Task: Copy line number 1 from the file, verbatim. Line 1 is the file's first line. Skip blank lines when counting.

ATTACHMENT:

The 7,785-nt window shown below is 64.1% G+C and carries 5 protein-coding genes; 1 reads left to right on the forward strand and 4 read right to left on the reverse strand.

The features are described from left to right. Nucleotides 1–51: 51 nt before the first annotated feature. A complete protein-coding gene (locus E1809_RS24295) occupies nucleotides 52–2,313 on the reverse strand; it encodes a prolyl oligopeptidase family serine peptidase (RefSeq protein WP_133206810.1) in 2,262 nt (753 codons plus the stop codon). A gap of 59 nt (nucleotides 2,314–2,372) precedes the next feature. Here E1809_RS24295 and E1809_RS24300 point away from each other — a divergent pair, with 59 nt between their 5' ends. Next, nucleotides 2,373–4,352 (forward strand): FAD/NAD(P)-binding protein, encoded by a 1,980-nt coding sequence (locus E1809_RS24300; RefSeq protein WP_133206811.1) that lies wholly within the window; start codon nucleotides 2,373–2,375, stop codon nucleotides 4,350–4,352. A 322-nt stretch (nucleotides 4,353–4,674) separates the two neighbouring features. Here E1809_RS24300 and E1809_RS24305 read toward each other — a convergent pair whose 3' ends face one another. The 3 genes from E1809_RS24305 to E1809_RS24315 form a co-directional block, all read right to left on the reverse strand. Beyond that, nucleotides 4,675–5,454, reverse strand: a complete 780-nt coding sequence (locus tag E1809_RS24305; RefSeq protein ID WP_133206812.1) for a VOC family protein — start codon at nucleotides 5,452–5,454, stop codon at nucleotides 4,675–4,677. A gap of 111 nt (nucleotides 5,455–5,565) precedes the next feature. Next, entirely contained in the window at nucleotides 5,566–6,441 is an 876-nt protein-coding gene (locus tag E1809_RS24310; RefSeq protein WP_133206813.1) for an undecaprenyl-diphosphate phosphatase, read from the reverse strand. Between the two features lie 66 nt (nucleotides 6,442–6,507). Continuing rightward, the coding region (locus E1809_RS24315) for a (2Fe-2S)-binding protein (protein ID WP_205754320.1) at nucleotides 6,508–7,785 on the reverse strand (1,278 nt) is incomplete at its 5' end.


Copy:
The 7,785-nt window shown below is 64.1% G+C and carries 5 protein-coding genes; 1 reads left to right on the forward strand and 4 read right to left on the reverse strand.